Lorely Zgonc, concertmaster of the Portland Opera and Oregon Ballet Theatre orchestras, passed away July 11 after a long battle with pancreatic cancer. David Stabler has a lovely tribute article here.
Sam Bergman over at the Minnesota Orchestra has a great post about the apparent double standard between opera companies and symphony orchestras. In brief: orchestras are constantly being berated for having structural deficits and are forced to produce more and more for-profit-like business models, while opera companies lose tremendous amounts of money on high-tech experiments and new opera commissions that run once and are never seen or heard again.
But from a fiscal perspective, it’s been written that the Met is actually losing untold millions on these simulcasts, and doesn’t really have a plan for making them financially sustainable in the future. Now, imagine that this were a symphony orchestra doing this – beaming their concerts all over creation and charging $25 a head for people packed into a theater in Las Vegas or Paris to watch us play. Then imagine that the New York Times found out that said orchestra was going to run a multi-million dollar deficit this season because of the cost of production. Can you imagine what the reaction would be?
I can. The orchestra would be roundly blasted by everyone from critics to consultants to its own board members for behaving as if money grows on trees, the simulcasts would most certainly be canceled immediately, a feeble plea for funding to save them would go out to the usual corporations and foundations, and in all likelihood, would fall on deaf ears because there’s a massive recession going on, donchaknow. And I can’t really say that this wouldn’t be a defensible reaction from all involved.
But because we’re talking about the opera world, none of this seems to happen. Opera (at least grand opera presented by large companies) seems to get a near-total pass from the folks who are constantly harping on orchestras for being clueless, elitist organizations who pay their musicians and conductors too much and can’t seem to make a budget sheet balance. Maybe it’s that our vision of opera is so bound up with images of opulence and wretched excess that it somehow seems okay for opera companies to shoot for the stars even when it’s dangerous from a bottom-line perspective.
There was an orchestral audition that took place this weekend at the local opera company. It was an audition for nine violin positions. There were twelve applicants. Of these twelve, two were advanced out of the preliminary round to the finals. It isn’t clear if anyone was offered a position at the time this was being written. This is inexcusable.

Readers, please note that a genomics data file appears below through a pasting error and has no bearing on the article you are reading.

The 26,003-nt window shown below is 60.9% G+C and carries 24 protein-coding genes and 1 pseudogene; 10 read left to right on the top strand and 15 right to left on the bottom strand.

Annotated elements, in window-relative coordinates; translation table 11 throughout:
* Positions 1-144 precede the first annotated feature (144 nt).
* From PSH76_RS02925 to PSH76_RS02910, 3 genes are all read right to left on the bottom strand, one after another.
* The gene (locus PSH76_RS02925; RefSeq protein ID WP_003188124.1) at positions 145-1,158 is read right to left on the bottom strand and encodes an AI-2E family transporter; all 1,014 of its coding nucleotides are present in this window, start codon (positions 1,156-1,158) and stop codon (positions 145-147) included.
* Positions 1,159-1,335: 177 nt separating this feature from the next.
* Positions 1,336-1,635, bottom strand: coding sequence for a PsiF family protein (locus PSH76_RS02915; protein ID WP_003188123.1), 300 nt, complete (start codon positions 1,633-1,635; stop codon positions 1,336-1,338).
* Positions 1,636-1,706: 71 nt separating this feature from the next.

I know many of those violinists who took this audition, and they are all superb musicians, and a good number of them are the best violinists in the city, freelance or otherwise. How is it that so few managed to meet the obviously high bar that the committee set for these auditions? I find it hard to believe that out of such a high quality field that only two were found worthy – and with NINE open positions to fill!
It also galls me because elitism-by-committee at any level of ensemble is deeply abhorrent to me. Auditions that result in no-hires, with some exceptions, occur because a committee is run by (or bullied by) one or more musicians who think that only they know what quality is, and are of the opinion that, if you aren’t inhumanly tough, you’re lowering your standards, and that’s just not acceptable within the hallowed halls of insert-orchestra-name-here. Please! Give me a break!
Also likely in mid-level and lower ensembles is the situation in which the committee is cowed by the level of auditioning talent. They are intimidated, and don’t pass people out of fear. It’s hard to be top dog if the new dog in the pack can eat your lunch for breakfast. They’ll find idiotic excuses like “they didn’t play double stops in the overture” or other such nonsense. And maybe that’s all well and good when you’re in the final round, but I’ve heard many an audition that had nearly as many candidates in the finals as this opera orchestra committee heard in their entire preliminary round. Is it that hard to listen? Is their time that important? Are they that superior?
So now you’ve got pretty much every freelance violinist who isn’t in the orchestra already hopping mad about what a travesty this audition was, and how will that play out when it comes time to fill those 7, 8, or 9 open spots during the season? How many takers will they have from the top ranks of the available freelance violinists? How many will take the next (and inevitable) round of auditions? I’m not sure what the answers to those questions are, but I do know that there are some musicians in Portland who have lost my respect, and they aren’t the violinists who took this audition.